Chip designers from IBM and Toshiba have revealed a few more details about the upcoming Cell processor, to be used in the Playstation 3 game console.
Cell is a multi-core processor designed in a three-way partnership between IBM, Toshiba and Sony. The three also envision it working in consumer devices like high-definition television recorders and enterprise computers like blade servers.
Cell will probably run at around 3.2GHz. It is based on IBM's Power architecture, but the heavy lifting is done by eight separate processing units called "synergistic processing elements" or SPEs.
Connecting those SPEs is an internal bus structure called the Element Interconnect Bus (EIB) that provides the "backbone" of Cell, said Scott Clark, a senior technical staff member with IBM. This bus uses several rings of interconnects that funnel data between the SPEs and both high-speed memory and I/O controllers needed to keep those units stuffed with data, he said.
The ElB can bring 16GB per second of data into Cell, and move 16GB of data out of the chip at the same time, Clark said.
That bandwidth can be only be fulfilled with the support of memory and I/O controllers designed by Rambus, said Kent Hasselhorst, also a senior technical staff member with IBM. Cell actually uses two on-chip memory controllers that support Rambus' XDR memory, he said.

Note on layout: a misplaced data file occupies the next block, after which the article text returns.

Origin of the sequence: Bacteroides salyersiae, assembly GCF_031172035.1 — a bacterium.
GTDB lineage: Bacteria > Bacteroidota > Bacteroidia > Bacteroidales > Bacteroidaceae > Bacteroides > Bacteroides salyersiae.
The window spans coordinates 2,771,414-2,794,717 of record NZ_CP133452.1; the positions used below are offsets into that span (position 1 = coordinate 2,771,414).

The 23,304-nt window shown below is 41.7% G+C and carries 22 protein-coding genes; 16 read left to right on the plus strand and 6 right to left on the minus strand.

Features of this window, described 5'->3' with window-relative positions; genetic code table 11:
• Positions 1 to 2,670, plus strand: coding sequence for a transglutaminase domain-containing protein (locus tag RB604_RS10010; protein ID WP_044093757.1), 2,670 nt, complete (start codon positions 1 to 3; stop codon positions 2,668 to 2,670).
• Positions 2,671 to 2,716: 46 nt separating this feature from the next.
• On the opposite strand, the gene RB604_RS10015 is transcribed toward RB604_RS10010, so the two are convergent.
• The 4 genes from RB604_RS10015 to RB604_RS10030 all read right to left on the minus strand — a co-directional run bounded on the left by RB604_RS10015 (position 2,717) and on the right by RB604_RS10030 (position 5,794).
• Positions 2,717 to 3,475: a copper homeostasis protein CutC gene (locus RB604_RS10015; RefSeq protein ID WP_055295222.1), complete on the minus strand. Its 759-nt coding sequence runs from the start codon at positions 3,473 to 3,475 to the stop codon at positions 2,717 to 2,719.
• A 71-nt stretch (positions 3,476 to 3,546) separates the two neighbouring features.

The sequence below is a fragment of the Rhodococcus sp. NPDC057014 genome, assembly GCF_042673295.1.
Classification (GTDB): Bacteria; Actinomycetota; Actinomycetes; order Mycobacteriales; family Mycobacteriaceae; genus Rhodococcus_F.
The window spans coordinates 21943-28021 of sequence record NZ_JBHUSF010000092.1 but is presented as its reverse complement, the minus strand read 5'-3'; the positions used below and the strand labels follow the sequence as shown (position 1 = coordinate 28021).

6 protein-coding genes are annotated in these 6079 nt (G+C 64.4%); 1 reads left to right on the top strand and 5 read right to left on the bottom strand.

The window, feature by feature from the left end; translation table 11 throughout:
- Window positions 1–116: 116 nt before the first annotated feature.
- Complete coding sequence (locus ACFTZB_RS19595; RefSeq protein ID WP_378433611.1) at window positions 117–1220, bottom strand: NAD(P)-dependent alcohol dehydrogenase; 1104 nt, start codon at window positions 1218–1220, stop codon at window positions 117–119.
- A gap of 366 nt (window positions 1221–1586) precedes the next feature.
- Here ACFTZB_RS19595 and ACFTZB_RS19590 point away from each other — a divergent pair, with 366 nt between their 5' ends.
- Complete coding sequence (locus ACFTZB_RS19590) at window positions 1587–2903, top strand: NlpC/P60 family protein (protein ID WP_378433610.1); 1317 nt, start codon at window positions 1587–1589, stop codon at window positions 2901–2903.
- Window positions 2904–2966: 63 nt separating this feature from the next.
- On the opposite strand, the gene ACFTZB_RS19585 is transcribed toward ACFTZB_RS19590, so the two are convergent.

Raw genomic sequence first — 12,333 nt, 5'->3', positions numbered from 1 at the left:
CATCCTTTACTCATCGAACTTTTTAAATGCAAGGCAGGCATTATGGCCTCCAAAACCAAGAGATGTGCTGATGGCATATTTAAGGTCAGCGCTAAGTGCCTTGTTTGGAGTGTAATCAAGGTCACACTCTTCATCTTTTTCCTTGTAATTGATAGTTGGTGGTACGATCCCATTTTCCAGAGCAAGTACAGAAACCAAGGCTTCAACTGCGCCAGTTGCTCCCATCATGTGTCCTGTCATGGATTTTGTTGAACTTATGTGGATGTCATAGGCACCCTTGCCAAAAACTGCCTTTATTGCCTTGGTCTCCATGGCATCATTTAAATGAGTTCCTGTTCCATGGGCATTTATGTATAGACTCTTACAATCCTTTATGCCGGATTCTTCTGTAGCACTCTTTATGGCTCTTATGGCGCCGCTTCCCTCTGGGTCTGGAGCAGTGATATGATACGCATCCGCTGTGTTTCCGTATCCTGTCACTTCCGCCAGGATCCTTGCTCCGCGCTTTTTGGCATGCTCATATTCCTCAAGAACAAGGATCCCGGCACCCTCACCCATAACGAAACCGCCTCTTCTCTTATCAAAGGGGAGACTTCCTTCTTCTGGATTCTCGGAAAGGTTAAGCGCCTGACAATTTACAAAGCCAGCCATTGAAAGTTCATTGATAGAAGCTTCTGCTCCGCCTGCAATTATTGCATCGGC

Cell can theoretically support up to 64GB of memory, but the cost of implementing that much memory into consumer devices makes the practical memory configuration around 1GB or 2GB of XDR memory, Hasselhorst said.
Product designers can use Cell as a single chip or in multiple-chip configurations, Clark said. The chip's I/O bus allows Cell to be connected directly to another Cell chip. A separate switch is needed to connect separate groups of two Cell chips.
Those designers could also attach a new chip developed by Toshiba called the "super companion chip" or SCC, according to Takayuka Mihara, a presenter with Toshiba. Consumer devices that need additional support for video decoding can attach the SCC to Cell's I/O port and decode up to 48 separate standard-definition video streams on a single device, according to a demonstration given by Mihara.
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